Amyotrophic lateral sclerosis
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spinal cord lesions p. 548
Amyotrophic lateral sclerosis (ALS), also known as Lou Gehrig's disease, is a neurodegenerative disease that affects both upper and lower motor neurons. Motor neurons reach from the brain to the spinal cord and from the spinal cord to muscles throughout the body. The progressive degeneration of these motor neurons leads to muscle weakness and atrophy.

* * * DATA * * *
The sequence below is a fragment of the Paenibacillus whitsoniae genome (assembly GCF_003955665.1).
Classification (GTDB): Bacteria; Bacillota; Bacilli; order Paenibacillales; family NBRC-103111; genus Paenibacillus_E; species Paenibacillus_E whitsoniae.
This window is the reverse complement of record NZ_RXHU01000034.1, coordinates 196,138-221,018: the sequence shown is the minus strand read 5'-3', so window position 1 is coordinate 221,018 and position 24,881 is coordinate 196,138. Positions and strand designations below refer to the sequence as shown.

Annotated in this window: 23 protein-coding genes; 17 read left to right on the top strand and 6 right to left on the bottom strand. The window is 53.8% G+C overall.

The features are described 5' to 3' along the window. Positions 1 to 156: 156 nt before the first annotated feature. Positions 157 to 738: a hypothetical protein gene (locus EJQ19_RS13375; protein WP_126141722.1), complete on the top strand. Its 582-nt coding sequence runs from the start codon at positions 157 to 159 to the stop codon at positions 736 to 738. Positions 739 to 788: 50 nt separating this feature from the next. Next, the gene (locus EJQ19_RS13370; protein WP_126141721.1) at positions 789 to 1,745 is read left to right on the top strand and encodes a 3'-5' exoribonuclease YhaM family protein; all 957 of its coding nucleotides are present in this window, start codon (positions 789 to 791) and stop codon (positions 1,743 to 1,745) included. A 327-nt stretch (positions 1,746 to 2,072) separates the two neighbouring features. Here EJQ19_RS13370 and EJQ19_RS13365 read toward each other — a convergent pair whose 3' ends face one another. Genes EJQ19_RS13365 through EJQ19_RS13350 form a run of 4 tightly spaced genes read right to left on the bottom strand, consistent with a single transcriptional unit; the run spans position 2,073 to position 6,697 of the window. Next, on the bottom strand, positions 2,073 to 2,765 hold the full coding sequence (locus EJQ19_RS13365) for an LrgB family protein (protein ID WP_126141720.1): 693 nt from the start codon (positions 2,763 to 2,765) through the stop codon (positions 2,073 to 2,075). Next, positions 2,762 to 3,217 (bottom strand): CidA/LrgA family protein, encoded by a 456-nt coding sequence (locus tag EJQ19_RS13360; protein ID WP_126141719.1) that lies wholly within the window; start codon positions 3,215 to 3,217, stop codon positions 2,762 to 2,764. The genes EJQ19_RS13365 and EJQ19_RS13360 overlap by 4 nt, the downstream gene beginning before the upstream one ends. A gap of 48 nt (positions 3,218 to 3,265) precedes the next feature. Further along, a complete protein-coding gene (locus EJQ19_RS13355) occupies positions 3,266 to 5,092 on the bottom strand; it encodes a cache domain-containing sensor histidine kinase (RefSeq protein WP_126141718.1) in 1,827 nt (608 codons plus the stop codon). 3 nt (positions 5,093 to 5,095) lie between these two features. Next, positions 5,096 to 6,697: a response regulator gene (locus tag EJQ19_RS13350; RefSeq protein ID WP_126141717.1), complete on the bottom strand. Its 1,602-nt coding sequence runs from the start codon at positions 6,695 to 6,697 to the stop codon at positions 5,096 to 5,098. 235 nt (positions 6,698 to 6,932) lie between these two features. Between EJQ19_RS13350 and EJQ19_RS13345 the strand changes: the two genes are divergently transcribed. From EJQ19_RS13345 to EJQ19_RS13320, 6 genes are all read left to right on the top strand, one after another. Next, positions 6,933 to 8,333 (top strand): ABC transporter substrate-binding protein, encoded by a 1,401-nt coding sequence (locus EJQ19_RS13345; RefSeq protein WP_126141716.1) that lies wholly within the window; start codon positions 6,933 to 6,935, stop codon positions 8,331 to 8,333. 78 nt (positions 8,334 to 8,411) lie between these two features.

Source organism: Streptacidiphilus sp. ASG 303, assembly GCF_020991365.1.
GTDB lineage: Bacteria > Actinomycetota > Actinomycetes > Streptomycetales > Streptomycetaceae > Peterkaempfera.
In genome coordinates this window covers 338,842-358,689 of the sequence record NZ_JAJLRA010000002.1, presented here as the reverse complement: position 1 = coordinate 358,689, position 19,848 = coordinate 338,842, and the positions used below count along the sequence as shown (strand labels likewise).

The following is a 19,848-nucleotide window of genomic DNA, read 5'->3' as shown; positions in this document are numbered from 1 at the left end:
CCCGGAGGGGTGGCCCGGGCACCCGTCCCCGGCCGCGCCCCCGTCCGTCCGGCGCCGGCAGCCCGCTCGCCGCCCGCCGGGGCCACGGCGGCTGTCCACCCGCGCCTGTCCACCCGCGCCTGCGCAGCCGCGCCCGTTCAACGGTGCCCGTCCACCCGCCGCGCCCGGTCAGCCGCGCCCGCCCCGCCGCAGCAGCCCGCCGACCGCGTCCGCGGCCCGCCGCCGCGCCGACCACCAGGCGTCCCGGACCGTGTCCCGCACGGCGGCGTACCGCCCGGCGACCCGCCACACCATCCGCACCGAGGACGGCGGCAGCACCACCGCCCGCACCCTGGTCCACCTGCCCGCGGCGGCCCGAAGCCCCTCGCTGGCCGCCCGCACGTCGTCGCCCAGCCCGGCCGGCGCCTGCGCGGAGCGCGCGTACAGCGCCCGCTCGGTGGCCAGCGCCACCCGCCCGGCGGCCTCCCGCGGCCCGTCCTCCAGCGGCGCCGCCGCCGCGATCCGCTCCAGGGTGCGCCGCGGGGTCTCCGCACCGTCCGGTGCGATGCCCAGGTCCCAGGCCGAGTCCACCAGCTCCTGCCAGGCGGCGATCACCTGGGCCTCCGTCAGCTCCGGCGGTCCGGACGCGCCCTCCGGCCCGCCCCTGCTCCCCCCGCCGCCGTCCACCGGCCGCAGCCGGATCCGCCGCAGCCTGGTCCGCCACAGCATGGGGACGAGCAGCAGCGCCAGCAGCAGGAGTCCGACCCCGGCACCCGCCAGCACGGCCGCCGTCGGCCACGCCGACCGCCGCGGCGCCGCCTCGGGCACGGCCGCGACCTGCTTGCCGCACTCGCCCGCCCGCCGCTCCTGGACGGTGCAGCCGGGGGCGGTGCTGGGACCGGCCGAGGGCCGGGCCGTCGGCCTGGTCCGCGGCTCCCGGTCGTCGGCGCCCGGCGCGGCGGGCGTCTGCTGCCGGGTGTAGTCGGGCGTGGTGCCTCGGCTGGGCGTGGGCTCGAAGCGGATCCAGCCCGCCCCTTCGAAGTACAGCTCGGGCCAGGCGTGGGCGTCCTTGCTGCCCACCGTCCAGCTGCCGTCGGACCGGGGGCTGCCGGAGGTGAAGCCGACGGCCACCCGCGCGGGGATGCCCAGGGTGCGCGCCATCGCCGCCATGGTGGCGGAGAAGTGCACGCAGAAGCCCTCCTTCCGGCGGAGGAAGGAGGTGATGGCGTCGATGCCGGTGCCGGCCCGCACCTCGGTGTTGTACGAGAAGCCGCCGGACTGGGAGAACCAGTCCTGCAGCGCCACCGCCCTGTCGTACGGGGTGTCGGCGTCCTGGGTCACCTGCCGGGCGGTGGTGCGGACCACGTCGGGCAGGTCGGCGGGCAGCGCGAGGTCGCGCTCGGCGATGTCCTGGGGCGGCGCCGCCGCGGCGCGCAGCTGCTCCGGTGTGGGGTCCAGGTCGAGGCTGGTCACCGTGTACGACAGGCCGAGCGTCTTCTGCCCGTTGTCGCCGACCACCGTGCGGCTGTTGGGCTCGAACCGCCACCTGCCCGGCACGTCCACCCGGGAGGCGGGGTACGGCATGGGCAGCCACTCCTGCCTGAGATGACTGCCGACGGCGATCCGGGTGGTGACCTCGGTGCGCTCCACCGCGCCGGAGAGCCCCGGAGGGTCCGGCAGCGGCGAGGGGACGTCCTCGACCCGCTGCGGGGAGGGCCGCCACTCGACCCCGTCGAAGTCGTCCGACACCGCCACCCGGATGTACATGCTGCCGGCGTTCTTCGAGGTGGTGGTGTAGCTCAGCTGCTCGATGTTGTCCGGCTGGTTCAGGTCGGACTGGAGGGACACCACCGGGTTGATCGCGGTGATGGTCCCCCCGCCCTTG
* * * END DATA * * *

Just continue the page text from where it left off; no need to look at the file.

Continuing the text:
ALS symptoms typically develop slowly over time. Early symptoms may include muscle weakness or stiffness, difficulty speaking, swallowing, or breathing. As the disease progresses, patients lose their ability to move and speak and eventually require total care. In some cases, people with ALS live for many years after diagnosis; however, most people with ALS die within a few years of diagnosis.
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